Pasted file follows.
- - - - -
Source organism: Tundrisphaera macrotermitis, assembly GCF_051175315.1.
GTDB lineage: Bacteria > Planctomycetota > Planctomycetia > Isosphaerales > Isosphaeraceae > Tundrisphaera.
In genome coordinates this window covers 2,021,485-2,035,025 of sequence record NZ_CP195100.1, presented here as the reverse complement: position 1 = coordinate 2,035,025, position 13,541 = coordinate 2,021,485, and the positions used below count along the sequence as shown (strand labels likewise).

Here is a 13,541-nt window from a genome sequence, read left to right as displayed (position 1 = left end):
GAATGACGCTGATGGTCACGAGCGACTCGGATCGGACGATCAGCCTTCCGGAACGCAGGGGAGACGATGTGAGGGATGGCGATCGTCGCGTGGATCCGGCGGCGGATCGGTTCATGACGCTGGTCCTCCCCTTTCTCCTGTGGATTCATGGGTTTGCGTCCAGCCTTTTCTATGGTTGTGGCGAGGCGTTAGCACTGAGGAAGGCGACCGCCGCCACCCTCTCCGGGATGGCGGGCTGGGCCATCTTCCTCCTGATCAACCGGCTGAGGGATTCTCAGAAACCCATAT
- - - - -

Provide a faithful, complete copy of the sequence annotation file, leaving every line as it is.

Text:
Source organism: Tundrisphaera macrotermitis, assembly GCF_051175315.1.
GTDB lineage: Bacteria > Planctomycetota > Planctomycetia > Isosphaerales > Isosphaeraceae > Tundrisphaera.
In genome coordinates this window covers 2,021,485-2,035,025 of sequence record NZ_CP195100.1, presented here as the reverse complement: position 1 = coordinate 2,035,025, position 13,541 = coordinate 2,021,485, and the positions used below count along the sequence as shown (strand labels likewise).

Here is a 13,541-nt window from a genome sequence, read left to right as displayed (position 1 = left end):
GAATGACGCTGATGGTCACGAGCGACTCGGATCGGACGATCAGCCTTCCGGAACGCAGGGGAGACGATGTGAGGGATGGCGATCGTCGCGTGGATCCGGCGGCGGATCGGTTCATGACGCTGGTCCTCCCCTTTCTCCTGTGGATTCATGGGTTTGCGTCCAGCCTTTTCTATGGTTGTGGCGAGGCGTTAGCACTGAGGAAGGCGACCGCCGCCACCCTCTCCGGGATGGCGGGCTGGGCCATCTTCCTCCTGATCAACCGGCTGAGGGATTCTCAGAAACCCATAT